Pages: pp. 108-110
Zoomii.com is one of those small applications that could wind up having a major impact on future Web interfaces. Deeply tied to Amazon.com's e-commerce platform, the site duplicates what a customer at a brick-and-mortar bookstore would see—shelves of books arranged by subject. So, visitors can view not only the title they're looking for but also others in the same subject area.
To Greg Wilson, assistant professor of computer science at the University of Toronto, the site "combines the best of a physical bookstore where you can bump into something interesting that you weren't looking for" with the ease of ordering online. And, in fact, Zoomii's developer, Chris Thiessen, says he's been contacted by companies wanting to apply the interface to other retail categories.
But what also sets the Web site apart, Wilson says, is that Zoomii, like many other fledgling software projects, made its debut at a type of informal and deliberately unstructured gathering of local developers that's become increasingly popular.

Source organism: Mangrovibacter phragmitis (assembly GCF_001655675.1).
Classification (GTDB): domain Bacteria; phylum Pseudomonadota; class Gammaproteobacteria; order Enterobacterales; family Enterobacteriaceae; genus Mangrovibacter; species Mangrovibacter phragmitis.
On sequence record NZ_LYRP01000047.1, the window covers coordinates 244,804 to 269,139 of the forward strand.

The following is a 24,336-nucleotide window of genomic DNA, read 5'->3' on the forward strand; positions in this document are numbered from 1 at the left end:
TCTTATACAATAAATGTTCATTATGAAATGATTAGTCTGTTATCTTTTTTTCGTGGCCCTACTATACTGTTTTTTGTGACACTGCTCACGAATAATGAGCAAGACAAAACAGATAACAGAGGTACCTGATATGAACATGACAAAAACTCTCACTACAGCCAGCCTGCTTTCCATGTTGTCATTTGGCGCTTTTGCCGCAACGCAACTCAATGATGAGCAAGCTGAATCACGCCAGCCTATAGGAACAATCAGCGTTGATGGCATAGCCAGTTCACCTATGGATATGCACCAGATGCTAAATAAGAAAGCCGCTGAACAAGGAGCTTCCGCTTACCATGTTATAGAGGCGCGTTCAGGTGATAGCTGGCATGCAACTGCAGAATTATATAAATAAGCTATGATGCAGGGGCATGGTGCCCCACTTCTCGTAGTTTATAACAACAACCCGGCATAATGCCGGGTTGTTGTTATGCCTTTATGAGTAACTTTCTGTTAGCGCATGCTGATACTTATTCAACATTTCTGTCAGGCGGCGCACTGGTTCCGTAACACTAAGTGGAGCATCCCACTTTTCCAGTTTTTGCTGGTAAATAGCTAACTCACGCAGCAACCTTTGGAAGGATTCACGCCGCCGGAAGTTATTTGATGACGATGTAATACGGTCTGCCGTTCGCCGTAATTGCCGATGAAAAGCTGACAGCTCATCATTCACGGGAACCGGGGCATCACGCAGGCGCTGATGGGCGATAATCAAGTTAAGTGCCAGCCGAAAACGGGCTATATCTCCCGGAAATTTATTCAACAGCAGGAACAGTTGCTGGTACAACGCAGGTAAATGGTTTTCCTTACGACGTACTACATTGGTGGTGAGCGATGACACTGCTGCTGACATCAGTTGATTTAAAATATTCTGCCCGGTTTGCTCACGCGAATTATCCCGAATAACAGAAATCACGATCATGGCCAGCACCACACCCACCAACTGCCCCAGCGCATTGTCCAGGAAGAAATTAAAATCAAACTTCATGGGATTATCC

Going by various names such as BarCamp, DemoCamp, unconferences, Web2Open, and open-space meetings, the events, as BusinessWeek described them ("Take Your PowerPoint and …," 14 May 2007, www.businessweek.com/print/magazine/content/07_20/b4034080.htm?chan=gl), are mashups of teach-ins and jam sessions, "with a little show-and-tell mixed in." The common theme is disdain for the traditional conference where experts deliver canned presentations followed by polite questions from the audience.
"Go to a typical conference, and how many folks do you see at the back of the room pounding away at their keyboards, tuned out?" says David Crow, who's credited with organizing the first BarCamps in Toronto and whose day job is User Experience Evangelist with Microsoft Canada. By contrast, at BarCamps and similar events, participants themselves set the agenda. A growing number of software developers, worldwide, have thoroughly embraced that democratic ideal. The BarCamp wiki ( www.barcamp.org) lists upcoming participatory events on six continents.